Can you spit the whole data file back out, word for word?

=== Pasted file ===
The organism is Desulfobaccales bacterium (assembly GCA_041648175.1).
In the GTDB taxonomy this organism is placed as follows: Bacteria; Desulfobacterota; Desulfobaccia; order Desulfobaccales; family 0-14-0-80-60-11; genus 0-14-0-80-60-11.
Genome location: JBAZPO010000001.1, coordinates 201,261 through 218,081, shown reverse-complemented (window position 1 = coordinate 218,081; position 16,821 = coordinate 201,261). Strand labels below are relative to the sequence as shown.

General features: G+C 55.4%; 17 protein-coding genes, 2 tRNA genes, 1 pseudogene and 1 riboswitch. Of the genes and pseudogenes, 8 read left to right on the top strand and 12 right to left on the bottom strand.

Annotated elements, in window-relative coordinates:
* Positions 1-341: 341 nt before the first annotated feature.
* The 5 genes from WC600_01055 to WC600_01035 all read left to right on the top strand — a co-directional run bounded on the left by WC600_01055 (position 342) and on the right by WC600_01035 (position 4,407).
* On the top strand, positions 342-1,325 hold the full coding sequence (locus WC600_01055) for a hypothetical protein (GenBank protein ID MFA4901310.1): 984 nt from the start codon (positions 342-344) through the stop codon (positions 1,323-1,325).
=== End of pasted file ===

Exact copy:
The organism is Desulfobaccales bacterium (assembly GCA_041648175.1).
In the GTDB taxonomy this organism is placed as follows: Bacteria; Desulfobacterota; Desulfobaccia; order Desulfobaccales; family 0-14-0-80-60-11; genus 0-14-0-80-60-11.
Genome location: JBAZPO010000001.1, coordinates 201,261 through 218,081, shown reverse-complemented (window position 1 = coordinate 218,081; position 16,821 = coordinate 201,261). Strand labels below are relative to the sequence as shown.

General features: G+C 55.4%; 17 protein-coding genes, 2 tRNA genes, 1 pseudogene and 1 riboswitch. Of the genes and pseudogenes, 8 read left to right on the top strand and 12 right to left on the bottom strand.

Annotated elements, in window-relative coordinates:
* Positions 1-341: 341 nt before the first annotated feature.
* The 5 genes from WC600_01055 to WC600_01035 all read left to right on the top strand — a co-directional run bounded on the left by WC600_01055 (position 342) and on the right by WC600_01035 (position 4,407).
* On the top strand, positions 342-1,325 hold the full coding sequence (locus WC600_01055) for a hypothetical protein (GenBank protein ID MFA4901310.1): 984 nt from the start codon (positions 342-344) through the stop codon (positions 1,323-1,325).